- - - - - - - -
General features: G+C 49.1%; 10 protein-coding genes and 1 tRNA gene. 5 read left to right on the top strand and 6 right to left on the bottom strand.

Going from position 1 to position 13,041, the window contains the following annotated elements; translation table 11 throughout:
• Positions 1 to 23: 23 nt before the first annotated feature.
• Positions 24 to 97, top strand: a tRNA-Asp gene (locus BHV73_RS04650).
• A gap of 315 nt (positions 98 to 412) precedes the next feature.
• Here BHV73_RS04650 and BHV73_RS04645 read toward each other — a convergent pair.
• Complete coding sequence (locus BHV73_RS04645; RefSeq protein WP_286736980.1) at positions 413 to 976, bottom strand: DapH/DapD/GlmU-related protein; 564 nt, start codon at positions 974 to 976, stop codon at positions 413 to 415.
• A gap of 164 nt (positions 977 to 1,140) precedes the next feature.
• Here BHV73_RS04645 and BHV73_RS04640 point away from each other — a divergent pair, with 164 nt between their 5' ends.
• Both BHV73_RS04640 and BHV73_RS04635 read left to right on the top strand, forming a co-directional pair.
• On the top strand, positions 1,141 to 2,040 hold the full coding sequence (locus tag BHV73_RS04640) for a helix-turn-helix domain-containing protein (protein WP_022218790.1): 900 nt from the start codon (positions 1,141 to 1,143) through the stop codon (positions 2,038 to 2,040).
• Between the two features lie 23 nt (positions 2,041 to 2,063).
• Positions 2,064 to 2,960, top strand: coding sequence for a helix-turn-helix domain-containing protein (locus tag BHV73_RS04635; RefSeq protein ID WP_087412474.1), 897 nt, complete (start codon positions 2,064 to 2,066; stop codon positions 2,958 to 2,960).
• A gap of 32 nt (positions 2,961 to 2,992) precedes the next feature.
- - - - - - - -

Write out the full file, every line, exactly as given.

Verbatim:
General features: G+C 49.1%; 10 protein-coding genes and 1 tRNA gene. 5 read left to right on the top strand and 6 right to left on the bottom strand.

Going from position 1 to position 13,041, the window contains the following annotated elements; translation table 11 throughout:
• Positions 1 to 23: 23 nt before the first annotated feature.
• Positions 24 to 97, top strand: a tRNA-Asp gene (locus BHV73_RS04650).
• A gap of 315 nt (positions 98 to 412) precedes the next feature.
• Here BHV73_RS04650 and BHV73_RS04645 read toward each other — a convergent pair.
• Complete coding sequence (locus BHV73_RS04645; RefSeq protein WP_286736980.1) at positions 413 to 976, bottom strand: DapH/DapD/GlmU-related protein; 564 nt, start codon at positions 974 to 976, stop codon at positions 413 to 415.
• A gap of 164 nt (positions 977 to 1,140) precedes the next feature.
• Here BHV73_RS04645 and BHV73_RS04640 point away from each other — a divergent pair, with 164 nt between their 5' ends.
• Both BHV73_RS04640 and BHV73_RS04635 read left to right on the top strand, forming a co-directional pair.
• On the top strand, positions 1,141 to 2,040 hold the full coding sequence (locus tag BHV73_RS04640) for a helix-turn-helix domain-containing protein (protein WP_022218790.1): 900 nt from the start codon (positions 1,141 to 1,143) through the stop codon (positions 2,038 to 2,040).
• Between the two features lie 23 nt (positions 2,041 to 2,063).
• Positions 2,064 to 2,960, top strand: coding sequence for a helix-turn-helix domain-containing protein (locus tag BHV73_RS04635; RefSeq protein ID WP_087412474.1), 897 nt, complete (start codon positions 2,064 to 2,066; stop codon positions 2,958 to 2,960).
• A gap of 32 nt (positions 2,961 to 2,992) precedes the next feature.